My other addition to the design was a waist stay.  This pattern has a whole bunch of extra fabric in the bodice and the skirt.  The one area that is close-fitting is the waist, and I thought it would be nice to have some extra stability at that point.  Really, the only measurement you should worry about is the waist circumference when choosing your size for this dress.

I found a roll of ecru colored petersham at an estate sale a couple of years back, and I thought the color worked nicely with my zipper choice and the interior shade of the fabric.

And I am sure you spy my bound seams.  I don't have the heart not to use my rayon seam binding in some manner on any given project!

But you might think, the dress doesn't look exactly like the stylized drawings on the pattern envelope.  It needs an assist.  So I brought this petticoat out of retirement.  She was slightly too long as she was made for this dress, so I hand tacked the lower layers of netting up.

And as you can see, the silhouette is completely changed by the addition.

That's a lot of extra fluff, and I love it!

And yes, I have already worn her out of the house, petticoat included.  It's the most "me" I have felt in months, which is definitely a good thing.

Thursday, September 17, 2020

Discovering an old outfit that's perfect for Fall

One benefit of going through old photos is that it reminds me of clothing that has been buried in the back of the closet and ignored for no good reason.

Which was certainly the case with this outfit.

I have worn the skirt a few times, but the blouse has not had much attention in the three years since it was stitched up.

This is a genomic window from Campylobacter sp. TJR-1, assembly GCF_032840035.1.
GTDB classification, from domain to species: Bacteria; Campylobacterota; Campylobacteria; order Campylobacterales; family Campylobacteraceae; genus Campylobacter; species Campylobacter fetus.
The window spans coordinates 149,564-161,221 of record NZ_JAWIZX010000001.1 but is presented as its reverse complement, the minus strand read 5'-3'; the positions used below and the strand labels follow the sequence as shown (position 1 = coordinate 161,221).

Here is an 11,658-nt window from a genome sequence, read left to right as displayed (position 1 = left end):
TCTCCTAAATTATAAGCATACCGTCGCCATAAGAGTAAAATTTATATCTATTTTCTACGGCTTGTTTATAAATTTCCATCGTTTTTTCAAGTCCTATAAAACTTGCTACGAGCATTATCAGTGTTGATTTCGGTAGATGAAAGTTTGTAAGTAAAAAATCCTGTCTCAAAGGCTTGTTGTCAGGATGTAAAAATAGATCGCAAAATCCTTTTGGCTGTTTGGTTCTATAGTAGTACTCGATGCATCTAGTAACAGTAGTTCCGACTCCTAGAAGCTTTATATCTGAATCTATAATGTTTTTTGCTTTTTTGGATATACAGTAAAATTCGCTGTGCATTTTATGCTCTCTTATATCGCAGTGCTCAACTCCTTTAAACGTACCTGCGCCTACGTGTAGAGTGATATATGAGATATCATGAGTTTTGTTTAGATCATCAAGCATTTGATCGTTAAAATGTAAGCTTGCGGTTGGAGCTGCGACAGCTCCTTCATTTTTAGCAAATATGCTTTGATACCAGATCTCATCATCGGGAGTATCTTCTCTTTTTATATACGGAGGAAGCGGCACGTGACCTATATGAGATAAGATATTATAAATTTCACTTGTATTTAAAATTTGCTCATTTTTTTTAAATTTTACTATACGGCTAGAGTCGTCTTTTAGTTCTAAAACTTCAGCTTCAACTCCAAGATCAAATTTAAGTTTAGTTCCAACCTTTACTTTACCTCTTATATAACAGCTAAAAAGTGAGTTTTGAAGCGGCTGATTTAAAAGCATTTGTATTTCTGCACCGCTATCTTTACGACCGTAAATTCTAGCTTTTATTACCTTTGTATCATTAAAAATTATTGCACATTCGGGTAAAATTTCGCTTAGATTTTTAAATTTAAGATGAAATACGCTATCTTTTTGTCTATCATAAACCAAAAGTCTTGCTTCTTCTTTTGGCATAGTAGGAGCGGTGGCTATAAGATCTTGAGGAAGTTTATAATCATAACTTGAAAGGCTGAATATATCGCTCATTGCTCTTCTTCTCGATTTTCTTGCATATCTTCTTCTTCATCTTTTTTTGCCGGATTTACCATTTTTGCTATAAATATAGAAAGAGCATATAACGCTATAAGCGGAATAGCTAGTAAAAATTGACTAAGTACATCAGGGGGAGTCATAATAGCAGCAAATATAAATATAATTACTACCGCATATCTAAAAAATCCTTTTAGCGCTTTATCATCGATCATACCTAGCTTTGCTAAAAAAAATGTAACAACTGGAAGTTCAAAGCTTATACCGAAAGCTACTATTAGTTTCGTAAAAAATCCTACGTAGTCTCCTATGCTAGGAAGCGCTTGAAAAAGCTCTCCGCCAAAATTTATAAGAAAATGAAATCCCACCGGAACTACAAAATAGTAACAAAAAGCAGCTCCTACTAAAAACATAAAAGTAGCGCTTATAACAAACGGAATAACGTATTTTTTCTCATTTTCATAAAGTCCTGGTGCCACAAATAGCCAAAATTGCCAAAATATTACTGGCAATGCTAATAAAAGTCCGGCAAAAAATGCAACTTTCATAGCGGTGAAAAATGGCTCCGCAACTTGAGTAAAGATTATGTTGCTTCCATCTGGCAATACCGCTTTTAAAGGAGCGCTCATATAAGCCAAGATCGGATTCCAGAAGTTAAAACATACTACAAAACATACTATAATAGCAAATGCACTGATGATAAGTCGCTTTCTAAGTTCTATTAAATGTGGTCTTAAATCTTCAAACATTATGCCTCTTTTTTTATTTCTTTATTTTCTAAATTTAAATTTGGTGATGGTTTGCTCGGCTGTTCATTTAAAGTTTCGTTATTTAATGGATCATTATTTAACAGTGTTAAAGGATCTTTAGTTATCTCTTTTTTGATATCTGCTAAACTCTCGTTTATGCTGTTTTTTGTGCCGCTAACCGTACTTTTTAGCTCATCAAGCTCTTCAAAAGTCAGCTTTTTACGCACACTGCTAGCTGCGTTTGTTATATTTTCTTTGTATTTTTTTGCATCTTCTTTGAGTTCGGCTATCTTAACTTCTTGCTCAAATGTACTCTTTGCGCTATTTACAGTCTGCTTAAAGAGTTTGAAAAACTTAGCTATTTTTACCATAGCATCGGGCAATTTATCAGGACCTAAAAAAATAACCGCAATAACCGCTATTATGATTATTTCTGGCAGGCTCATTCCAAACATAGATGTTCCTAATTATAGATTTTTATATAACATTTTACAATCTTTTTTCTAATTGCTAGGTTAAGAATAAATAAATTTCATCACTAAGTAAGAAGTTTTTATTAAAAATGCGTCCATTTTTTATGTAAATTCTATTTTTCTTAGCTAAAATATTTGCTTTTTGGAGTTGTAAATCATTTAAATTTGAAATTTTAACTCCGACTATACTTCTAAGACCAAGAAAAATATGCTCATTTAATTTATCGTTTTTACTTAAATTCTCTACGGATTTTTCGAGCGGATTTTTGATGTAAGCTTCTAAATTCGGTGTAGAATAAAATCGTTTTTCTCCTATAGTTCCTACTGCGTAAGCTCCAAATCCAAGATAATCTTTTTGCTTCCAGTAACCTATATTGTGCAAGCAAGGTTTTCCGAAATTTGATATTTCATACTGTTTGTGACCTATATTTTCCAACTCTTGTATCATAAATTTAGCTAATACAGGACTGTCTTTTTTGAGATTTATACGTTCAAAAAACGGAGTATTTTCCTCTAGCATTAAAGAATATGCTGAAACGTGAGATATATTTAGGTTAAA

It was a wearable muslin using some cotton that I picked up at a fabric swap.  The cotton was probably a little heavy for the design and I wasn't initially expecting to make a top out of it, but I wanted to try the reproduction pattern, and there it was.

I decided not to take a wedge out of the back bodice (which is a standard alteration for me) because the back of the blouse was meant to be blousy.  Turns out, I probably should have removed some of that extra length because it is really, really blousy back there.

The other thing that I was not quite sure of once I finished the garment was that collar.  It looks rather 1970s to me.  I realize that the 70s stole the 50s silhouette, but that exaggerated collar seemed a little over the top to me.

Now that I've had some time to consider the outfit as a whole, I rather like it.

As far as the skirt goes, I was pretty sure that I could cut a skirt out with my remaining yardage so that I would have a complete outfit.